Thought for Food Blog

If sugar is so bad for us, why is the sugar in fruit OK?

Posted by Shira Rossiter

20-Mar-2018 11:30:00

This post was originally published on The Conversation, and was written by Kacie Dickinson, an accredited practising dietitian and lecturer in Nutrition and Dietetics at Flinders University, alongside Jodi Bernstein, a PHD candidate in Nutritional Sciences, from the University of Toronto.

 

We hear regularly from health organisations and experts that we should eat less sugar. But we’re also told we should eat more fruit.

All types of sugar will give us the same amount of calories, whether they are from fruit or soft drink. But the health risks of eating sugar are related to consuming too many “free sugars” in the diet, not from eating sugars that are naturally present in fruits or milk.

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Topics: health, healthy eating, obesity, nutrition, dieting, food research, diabetes, sugar and substitutes, fruit, monosaccharides, confectionery, water, nutrients, fibre, cancer, cardiovascular health, dairy, appetite and satiety, vegetables

Cereals: Importance and Composition

Posted by Dave Howard

21-Jun-2012 11:44:00

Cereals are grasses and members of the monocotyledon, or monocot, family – one of two major groups of angiosperms (flowering plants) that are traditionally recognised, the other being dicotyledons, or dicots.

They are cultivated for the edible components of their grain (botanically, a type of fruit called a caryopsis), composed of the endosperm, germ, and bran. Cereal grains are grown in greater quantities and arguably provide more food energy worldwide than any other type of crop; they are therefore vital staple produce. The chemical composition of the cereals varies widely and depends on the environmental conditions, soil, variety and fertiliser.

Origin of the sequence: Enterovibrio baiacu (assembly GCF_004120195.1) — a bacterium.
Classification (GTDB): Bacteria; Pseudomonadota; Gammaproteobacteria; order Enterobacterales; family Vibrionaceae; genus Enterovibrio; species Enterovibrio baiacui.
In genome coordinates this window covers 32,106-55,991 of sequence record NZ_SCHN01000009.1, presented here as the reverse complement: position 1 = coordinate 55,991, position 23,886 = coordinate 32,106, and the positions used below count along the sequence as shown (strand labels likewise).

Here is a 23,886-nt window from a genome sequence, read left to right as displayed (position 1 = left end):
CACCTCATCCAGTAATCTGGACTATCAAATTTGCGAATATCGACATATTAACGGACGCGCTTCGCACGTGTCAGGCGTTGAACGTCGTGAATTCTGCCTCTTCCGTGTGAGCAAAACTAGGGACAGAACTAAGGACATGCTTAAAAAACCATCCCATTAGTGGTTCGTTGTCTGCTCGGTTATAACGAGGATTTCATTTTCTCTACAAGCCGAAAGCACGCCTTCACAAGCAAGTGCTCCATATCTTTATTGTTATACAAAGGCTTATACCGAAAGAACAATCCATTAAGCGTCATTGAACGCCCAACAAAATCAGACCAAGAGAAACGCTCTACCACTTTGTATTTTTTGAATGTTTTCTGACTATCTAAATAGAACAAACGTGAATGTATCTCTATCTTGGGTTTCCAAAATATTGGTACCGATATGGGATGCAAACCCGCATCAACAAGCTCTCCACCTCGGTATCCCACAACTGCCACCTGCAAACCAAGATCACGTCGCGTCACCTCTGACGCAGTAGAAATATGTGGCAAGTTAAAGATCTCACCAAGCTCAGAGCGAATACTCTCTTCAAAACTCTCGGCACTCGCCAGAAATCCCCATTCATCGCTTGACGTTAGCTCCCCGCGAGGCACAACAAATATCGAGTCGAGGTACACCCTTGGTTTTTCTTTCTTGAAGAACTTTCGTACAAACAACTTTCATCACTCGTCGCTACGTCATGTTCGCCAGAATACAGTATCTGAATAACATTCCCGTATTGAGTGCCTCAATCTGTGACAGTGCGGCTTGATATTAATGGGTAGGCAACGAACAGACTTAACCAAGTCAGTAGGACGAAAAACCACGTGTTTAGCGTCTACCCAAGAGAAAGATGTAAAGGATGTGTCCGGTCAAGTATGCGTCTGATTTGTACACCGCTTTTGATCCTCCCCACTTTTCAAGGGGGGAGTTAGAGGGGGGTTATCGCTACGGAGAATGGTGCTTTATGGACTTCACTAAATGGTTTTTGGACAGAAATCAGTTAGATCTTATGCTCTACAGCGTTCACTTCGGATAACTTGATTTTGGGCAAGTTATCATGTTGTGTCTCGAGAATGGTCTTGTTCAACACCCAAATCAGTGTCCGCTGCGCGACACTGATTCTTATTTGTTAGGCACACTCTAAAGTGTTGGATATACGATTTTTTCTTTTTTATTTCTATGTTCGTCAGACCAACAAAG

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Topics: rice, cereals, protein, monosaccharides, grains, wheat, agriculture, amino acids, legumes, vitamins and minerals, carbohydrates

The Role of Monosaccharides

Posted by Dave Howard

26-Apr-2012 08:19:00

Carbohydrates can be classified as monosaccharides, oligosaccharides, and polysaccharides.

Monosaccharides are simple carbohydrates containing between three and eight carbon atoms, the most common having five or six. They consist of a single sugar molecule – mono meaning ‘one’ and saccharide ‘sugar’.

Monosaccharides are often classified by both their number of carbon atoms and their functional group. For example, an aldohexose is a monosaccharide that contains a total of six carbon atoms including that of an aldehyde in its structure. Similarly, a ketopentose has five carbon atoms in its structure including the one in the keto group.

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Topics: monosaccharides, honey, fruit, vegetables, sugar and substitutes, carbohydrates

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